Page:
​A well-received second trailer for Noah Baumbach’s latest has me very curious if any of the three lead actors (Ben Stiller, Adam Sandler and especially, Dustin Hoffman) stand a chance at cracking the acting lineups. Previously nominated for writing “The Squid And The Whale,” Noah’s writing should not be discounted either. Said to be one of Netflix’s best films yet and a surprisingly great performance from the usually critically reviled Adam Sandler, this family drama/comedy received positive reviews out of Cannes and will be looking to continue that success here. I will be seeing “The Meyerowitz Stories (New And Selected)” September 27th while the film will be released on Netflix October 13th.

Plot synopsis: The adult children of Harold Meyerowitz reunite in New York in preparation for their father’s career retrospective.

​”Call Me By Your Name”

Call Me By Your Name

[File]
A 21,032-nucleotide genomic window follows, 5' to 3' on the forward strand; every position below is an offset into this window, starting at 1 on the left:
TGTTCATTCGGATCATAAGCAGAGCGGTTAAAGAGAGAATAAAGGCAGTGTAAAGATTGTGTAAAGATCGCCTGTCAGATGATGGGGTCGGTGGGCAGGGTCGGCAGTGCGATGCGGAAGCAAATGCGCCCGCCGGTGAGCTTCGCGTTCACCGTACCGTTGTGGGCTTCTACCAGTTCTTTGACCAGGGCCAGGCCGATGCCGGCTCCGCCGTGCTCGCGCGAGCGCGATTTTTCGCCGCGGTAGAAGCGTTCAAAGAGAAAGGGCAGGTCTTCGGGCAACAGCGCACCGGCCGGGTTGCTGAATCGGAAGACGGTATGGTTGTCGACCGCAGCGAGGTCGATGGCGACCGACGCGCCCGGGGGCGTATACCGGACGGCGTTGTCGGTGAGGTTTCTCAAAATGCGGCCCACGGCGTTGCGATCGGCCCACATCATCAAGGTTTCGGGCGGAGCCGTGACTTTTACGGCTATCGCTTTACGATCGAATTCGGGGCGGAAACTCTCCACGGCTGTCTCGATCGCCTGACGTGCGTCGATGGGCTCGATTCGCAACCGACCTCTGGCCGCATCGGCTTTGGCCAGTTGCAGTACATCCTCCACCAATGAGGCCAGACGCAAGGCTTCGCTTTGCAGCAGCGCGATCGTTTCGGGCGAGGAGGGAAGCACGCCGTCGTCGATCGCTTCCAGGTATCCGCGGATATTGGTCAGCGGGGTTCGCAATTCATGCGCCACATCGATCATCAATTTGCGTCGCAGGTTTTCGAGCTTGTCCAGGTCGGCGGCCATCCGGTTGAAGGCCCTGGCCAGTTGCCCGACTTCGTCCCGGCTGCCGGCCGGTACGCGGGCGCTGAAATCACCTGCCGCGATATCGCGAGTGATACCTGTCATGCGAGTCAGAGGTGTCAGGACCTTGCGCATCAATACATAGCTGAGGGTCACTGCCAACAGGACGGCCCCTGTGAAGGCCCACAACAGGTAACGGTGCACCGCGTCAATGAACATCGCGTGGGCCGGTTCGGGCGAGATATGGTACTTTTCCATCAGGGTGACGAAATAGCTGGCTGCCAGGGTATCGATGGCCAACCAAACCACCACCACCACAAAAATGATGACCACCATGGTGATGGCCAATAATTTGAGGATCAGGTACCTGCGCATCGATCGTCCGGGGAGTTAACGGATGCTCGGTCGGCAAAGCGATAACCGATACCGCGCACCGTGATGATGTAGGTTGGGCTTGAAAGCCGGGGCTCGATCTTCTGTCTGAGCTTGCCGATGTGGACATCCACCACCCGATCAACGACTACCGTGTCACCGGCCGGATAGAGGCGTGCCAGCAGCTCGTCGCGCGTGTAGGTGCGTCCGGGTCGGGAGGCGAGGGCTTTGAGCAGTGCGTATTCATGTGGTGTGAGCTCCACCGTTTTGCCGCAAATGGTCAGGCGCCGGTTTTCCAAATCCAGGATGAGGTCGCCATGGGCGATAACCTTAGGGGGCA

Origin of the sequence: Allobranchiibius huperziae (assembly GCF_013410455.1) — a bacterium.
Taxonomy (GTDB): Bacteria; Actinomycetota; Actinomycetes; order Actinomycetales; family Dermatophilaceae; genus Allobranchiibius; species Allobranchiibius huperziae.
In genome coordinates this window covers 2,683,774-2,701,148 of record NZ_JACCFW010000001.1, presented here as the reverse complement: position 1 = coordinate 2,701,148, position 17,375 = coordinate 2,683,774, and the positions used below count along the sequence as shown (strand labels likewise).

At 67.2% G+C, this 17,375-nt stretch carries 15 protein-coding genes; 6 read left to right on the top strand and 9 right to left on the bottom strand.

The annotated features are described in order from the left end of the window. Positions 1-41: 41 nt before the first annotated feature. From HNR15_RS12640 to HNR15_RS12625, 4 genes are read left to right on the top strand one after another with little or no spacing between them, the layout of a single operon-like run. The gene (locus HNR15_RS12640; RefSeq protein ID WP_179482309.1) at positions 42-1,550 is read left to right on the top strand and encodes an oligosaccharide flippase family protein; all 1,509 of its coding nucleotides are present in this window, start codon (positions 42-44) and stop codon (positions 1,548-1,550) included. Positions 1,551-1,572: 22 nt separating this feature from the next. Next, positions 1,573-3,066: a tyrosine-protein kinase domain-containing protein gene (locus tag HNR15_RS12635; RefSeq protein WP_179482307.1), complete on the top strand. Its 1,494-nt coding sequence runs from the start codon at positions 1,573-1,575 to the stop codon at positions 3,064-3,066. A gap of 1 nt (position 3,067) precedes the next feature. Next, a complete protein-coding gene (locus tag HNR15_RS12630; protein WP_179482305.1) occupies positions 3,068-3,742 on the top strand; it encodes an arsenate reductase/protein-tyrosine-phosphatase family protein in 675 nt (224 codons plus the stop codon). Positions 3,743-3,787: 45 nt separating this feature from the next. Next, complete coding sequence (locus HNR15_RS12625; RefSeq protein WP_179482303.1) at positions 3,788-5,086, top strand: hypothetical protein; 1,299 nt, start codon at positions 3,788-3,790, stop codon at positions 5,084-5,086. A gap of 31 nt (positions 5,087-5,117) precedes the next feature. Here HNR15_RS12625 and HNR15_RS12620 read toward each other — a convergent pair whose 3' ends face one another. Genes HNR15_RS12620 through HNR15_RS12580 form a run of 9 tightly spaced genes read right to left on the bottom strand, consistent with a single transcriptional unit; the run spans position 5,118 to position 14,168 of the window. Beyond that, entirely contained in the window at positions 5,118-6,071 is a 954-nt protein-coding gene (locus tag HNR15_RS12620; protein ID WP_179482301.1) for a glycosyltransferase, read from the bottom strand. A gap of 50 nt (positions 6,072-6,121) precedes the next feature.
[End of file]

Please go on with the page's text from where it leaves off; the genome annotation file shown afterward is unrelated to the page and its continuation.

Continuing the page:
​This may be one of my most anticipated films this awards season. The word coming out of Sundance and Toronto has been MASSIVE. Everyone has been praising the acting, writing, directing and cinematography of this gay romance between a young teenager (Timothee Chalamet) and an older man (Armie Hammer). Michael Stuhlbarg is said to also give one of the best performances of his career as Chalamet’s father, with a monologue at the end of the film that people are saying could bring him his first Oscar nomination. After the Academy embraced “Moonlight” last year, audiences everywhere are curious to see if lightning will strike twice with “Call Me By Your Name.” I will be seeing the critically acclaimed film October 3rd and the film will be released theatrically November 24th.

Plot synopsis: It’s the summer of 1983, and precocious 17-year-old Elio Perlman is spending the days with his family at their 17th-century villa in Lombardy, Italy. He soon meets Oliver, a handsome doctoral student who’s working as an intern for Elio’s father. Amid the sun-drenched splendor of their surroundings, Elio and Oliver discover the heady beauty of awakening desire over the course of a summer that will alter their lives forever.

​”Lady Bird”

Lady Bird